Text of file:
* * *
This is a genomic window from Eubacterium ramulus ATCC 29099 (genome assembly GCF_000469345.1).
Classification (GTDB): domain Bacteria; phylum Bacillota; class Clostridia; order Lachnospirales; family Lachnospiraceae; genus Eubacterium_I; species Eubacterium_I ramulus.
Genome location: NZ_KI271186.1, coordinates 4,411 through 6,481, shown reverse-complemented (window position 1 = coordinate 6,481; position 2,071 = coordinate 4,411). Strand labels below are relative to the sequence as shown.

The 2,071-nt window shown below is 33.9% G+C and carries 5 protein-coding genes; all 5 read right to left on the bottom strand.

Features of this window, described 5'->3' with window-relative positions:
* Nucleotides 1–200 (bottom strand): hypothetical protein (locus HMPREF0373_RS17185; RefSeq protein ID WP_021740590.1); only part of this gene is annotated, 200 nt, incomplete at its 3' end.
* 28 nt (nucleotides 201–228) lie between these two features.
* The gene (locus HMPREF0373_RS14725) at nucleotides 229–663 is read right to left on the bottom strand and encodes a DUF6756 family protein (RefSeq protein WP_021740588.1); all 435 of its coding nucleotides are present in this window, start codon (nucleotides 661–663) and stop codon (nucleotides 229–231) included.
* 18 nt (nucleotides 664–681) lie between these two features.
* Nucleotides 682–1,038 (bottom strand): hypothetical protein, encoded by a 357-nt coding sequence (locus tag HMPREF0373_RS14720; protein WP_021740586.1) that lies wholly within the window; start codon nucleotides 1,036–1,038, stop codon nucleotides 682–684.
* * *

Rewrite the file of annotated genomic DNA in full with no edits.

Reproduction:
This is a genomic window from Eubacterium ramulus ATCC 29099 (genome assembly GCF_000469345.1).
Classification (GTDB): domain Bacteria; phylum Bacillota; class Clostridia; order Lachnospirales; family Lachnospiraceae; genus Eubacterium_I; species Eubacterium_I ramulus.
Genome location: NZ_KI271186.1, coordinates 4,411 through 6,481, shown reverse-complemented (window position 1 = coordinate 6,481; position 2,071 = coordinate 4,411). Strand labels below are relative to the sequence as shown.

The 2,071-nt window shown below is 33.9% G+C and carries 5 protein-coding genes; all 5 read right to left on the bottom strand.

Features of this window, described 5'->3' with window-relative positions:
* Nucleotides 1–200 (bottom strand): hypothetical protein (locus HMPREF0373_RS17185; RefSeq protein ID WP_021740590.1); only part of this gene is annotated, 200 nt, incomplete at its 3' end.
* 28 nt (nucleotides 201–228) lie between these two features.
* The gene (locus HMPREF0373_RS14725) at nucleotides 229–663 is read right to left on the bottom strand and encodes a DUF6756 family protein (RefSeq protein WP_021740588.1); all 435 of its coding nucleotides are present in this window, start codon (nucleotides 661–663) and stop codon (nucleotides 229–231) included.
* 18 nt (nucleotides 664–681) lie between these two features.
* Nucleotides 682–1,038 (bottom strand): hypothetical protein, encoded by a 357-nt coding sequence (locus tag HMPREF0373_RS14720; protein WP_021740586.1) that lies wholly within the window; start codon nucleotides 1,036–1,038, stop codon nucleotides 682–684.